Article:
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This article is about cheeses known by the generic name parmesan. For the Italian cheese from the region of Parma, see Parmigiano-Reggiano. For other uses, see Parmesan (disambiguation).

Generic parmesan cheese is a family of hard grating cheeses made from cow's milk and inspired by the original Parmesan or Parmigiano-Reggiano cheese from Parma, Italy.[1] They are generally pale yellow in color, and usually used grated on dishes like spaghetti, Caesar salad, and pizza.[2]

Within the European Union, the term Parmesan may only be used, by law, to refer to Parmigiano-Reggiano itself, which must be made in a restricted geographic area, using stringently defined methods. In many areas outside Europe, the name "Parmesan" has become genericized, and may denote any of a number of hard Italian-style grating cheeses,[3][4] often commercialized under names intended to evoke the original: Parmesan, Parmigiana, Parmesana, Parmabon, Real Parma, Parmezan, Parmezano,[5] Reggianito. After the European ruling that "parmesan" could not be used as a generic name, Kraft renamed its grated cheese "Pamesello" in Europe.


Generic parmesans may be legally defined in various jurisdictions.

In the United States, the Code of Federal Regulations includes a Standard of Identity for "Parmesan and reggiano cheese".[6] This defines both aspects of the production process and of the final result. In particular, parmesan must be made of cow's milk, cured for 10 months or more, contain no more than 32% water, and have no less than 32% milkfat in its solids.[6]

Flavor and uses[edit]

Parmesan cheeses are rich in umami flavors.[7] They are generally used as a condiment for prepared foods, rather than being eaten by itself on a cheese plate.

Kraft Foods is a major North American producer of generic parmesan and has been selling it since 1945.[8][9] As parmesan is a common seasoning for pizzas and pastas, many major pizza chains such as Pizza Hut offer it for free.[10]


A risotto dish prepared with a soy-based Parmesan alternative

Soy-based alternatives to Parmesan cheese exist.[11]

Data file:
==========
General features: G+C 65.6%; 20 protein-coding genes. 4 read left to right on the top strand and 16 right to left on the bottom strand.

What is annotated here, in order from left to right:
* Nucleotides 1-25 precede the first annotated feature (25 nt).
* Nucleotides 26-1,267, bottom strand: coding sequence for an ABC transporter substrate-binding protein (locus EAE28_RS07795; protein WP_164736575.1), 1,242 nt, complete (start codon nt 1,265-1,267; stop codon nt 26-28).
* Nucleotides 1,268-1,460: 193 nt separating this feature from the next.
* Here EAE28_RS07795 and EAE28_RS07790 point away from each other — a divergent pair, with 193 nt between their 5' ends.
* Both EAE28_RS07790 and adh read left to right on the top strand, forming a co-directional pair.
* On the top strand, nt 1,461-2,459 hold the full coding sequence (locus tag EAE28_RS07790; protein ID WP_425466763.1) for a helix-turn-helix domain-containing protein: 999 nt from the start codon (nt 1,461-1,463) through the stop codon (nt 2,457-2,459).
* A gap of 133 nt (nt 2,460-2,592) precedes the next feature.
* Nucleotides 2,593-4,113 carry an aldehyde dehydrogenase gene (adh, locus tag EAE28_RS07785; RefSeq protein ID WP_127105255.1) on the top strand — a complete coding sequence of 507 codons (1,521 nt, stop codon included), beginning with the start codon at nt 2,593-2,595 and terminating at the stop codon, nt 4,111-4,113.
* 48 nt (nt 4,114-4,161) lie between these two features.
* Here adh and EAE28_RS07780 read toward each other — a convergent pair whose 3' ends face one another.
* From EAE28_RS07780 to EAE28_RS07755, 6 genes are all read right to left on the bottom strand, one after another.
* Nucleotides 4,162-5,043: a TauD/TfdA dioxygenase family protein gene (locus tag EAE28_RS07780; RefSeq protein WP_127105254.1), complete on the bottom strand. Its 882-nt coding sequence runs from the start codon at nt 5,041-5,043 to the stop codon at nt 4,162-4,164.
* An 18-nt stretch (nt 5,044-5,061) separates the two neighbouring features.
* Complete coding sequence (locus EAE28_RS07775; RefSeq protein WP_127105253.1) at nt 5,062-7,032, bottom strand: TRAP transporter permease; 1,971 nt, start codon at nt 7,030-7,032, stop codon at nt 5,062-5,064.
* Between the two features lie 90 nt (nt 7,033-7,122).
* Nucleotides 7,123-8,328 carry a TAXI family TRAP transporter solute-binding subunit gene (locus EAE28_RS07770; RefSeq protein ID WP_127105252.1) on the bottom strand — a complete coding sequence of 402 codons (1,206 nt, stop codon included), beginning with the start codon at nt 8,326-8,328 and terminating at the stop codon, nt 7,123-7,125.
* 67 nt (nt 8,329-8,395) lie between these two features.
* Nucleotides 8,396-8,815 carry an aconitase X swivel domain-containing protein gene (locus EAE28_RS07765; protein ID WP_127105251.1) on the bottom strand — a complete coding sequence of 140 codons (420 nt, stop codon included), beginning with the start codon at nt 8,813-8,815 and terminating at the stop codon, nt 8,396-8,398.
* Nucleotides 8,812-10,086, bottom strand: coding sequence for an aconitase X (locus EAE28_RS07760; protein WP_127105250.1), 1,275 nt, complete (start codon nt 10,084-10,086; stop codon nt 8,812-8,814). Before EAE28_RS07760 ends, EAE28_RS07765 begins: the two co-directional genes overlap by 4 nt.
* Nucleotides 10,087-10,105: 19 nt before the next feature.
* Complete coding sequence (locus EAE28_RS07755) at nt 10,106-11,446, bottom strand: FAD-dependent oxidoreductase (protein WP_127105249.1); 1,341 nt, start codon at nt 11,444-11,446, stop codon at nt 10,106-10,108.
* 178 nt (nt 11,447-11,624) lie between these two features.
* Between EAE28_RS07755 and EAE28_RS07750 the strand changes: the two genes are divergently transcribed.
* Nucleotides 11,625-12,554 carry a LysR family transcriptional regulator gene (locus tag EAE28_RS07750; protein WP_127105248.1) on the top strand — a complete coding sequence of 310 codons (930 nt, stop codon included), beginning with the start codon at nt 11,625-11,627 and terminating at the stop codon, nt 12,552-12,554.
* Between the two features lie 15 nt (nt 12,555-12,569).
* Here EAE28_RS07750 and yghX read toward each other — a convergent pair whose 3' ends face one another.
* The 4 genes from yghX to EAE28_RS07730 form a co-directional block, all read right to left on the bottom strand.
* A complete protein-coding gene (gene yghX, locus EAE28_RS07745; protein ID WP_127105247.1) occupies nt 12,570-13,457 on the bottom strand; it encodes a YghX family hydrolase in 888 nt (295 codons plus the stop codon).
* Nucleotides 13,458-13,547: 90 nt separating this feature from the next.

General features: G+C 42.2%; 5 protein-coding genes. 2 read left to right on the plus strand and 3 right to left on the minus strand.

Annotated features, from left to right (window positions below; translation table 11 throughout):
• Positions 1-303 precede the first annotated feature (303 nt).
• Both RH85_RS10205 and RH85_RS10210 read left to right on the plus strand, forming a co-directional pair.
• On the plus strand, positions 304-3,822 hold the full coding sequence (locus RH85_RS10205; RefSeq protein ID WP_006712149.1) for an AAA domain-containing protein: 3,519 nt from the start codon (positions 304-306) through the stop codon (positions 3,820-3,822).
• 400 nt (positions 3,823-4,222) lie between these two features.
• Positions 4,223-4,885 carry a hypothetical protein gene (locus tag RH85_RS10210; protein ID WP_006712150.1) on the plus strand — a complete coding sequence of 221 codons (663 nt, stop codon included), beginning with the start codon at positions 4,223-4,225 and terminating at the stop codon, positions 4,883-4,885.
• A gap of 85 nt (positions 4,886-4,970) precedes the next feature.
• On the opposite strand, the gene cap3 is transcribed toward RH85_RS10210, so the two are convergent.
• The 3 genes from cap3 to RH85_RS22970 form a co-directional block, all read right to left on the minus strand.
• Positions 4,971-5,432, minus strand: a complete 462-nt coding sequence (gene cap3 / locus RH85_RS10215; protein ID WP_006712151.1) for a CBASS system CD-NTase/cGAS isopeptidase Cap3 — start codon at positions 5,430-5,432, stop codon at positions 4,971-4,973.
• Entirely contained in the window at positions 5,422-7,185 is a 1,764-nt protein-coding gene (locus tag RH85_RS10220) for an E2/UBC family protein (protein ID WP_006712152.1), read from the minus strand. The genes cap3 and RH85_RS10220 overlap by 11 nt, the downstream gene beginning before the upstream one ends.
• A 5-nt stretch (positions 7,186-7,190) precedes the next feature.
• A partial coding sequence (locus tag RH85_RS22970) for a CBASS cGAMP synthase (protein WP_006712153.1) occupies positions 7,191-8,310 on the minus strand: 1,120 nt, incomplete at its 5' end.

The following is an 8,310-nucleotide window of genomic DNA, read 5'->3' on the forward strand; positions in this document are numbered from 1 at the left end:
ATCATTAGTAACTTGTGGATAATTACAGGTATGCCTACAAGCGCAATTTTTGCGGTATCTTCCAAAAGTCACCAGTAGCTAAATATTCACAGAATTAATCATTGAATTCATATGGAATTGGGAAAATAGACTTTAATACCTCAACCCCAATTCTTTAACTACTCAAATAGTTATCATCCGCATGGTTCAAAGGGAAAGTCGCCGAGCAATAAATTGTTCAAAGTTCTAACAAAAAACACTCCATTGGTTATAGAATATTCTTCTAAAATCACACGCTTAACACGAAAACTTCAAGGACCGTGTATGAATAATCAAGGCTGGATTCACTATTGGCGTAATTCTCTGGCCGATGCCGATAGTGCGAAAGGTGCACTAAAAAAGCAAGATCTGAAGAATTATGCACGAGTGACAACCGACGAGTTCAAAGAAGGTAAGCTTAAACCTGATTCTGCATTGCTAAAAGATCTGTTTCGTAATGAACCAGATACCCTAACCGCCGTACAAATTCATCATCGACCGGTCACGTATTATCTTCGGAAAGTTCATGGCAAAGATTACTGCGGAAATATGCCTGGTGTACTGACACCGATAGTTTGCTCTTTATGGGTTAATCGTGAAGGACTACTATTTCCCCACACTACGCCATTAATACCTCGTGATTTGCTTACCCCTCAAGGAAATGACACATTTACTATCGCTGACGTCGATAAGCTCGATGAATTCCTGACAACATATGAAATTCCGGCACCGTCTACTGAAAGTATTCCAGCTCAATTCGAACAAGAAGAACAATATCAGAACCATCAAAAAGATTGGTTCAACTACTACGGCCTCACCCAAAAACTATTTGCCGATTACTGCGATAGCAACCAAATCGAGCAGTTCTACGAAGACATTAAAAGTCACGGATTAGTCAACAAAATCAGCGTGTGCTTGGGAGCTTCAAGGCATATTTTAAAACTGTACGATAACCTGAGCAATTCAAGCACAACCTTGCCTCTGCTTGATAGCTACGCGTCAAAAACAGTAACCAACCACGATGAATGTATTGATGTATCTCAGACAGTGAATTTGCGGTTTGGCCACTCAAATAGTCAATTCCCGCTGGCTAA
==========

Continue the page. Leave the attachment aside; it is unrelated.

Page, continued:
See also[edit]


  1. ^ Preedy, Victor R.; Watson, Ronald Ross; Patel, Vinood B., eds. (2013-10-15). Handbook of cheese in health: Production, nutrition and medical sciences. The Netherlands: Wageningen Academic Publishers. p. 264. doi:10.3920/978-90-8686-766-0. ISBN 978-90-8686-211-5. Retrieved 2014-05-30. 
  2. ^ Wisconsin Cheese: A Cookbook and Guide to the Cheeses of Wisconsin - Martin Hintz, Pam Percy - Google Books. 2008-02-26. Retrieved 2014-05-30. 
  3. ^ Oxford Companion to Food, s.v. 'parmesan'
  4. ^ Cox, James (9 September 2003). "What's in a name?". USA TODAY. Retrieved 27 November 2014. 
  5. ^ Olmsted, Larry (November 19, 2012). "Most Parmesan Cheeses In America Are Fake, Here's Why". Forbes. 
  6. ^ a b Food and Drug Administration, Department of Health and Human Services (April 1, 2006), "§ 133.165: Parmesan and reggiano cheese" (PDF), Code of Federal Regulations (CFR) Title 21 - Food and Drugs, Chapter I - FOOD AND DRUG ADMINISTRATION, DEPARTMENT OF HEALTH AND HUMAN SERVICES (CONTINUED) (Parts 1 - 1299), Part 133 - CHEESES AND RELATED CHEESE PRODUCTS, United States Government Publishing Office, pp. 338–339 
  7. ^ Taste: Surprising Stories and Science about Why Food Tastes Good - Barb Stuckey - Google Books. 2013-03-26. Retrieved 2014-05-30. 
  8. ^ Justin M. Waggoner (12 October 2007). "Acquiring a European Taste for Geographical Indications" (PDF). Retrieved 2014-09-22. 
  9. ^ Brodsy, Alyson. "U.S. cheese maker says it can produce Parmesan faster | Business | Indiana Daily Student". Retrieved 2014-05-30. 
  10. ^ "Calories in Pizza Hut Grated Parmesan Cheese Packet Estimated". myfitnesspal. MyFitnessPal, Inc. Archived from the original on November 11, 2014. Retrieved August 2, 2015. 
  11. ^ History of Cheese, Cream Cheese and Sour Cream Alternatives (With or Without ... - William Shurtleff, Akiko Aoyagi - Google Books. 2013-10-22. Retrieved 2014-05-30.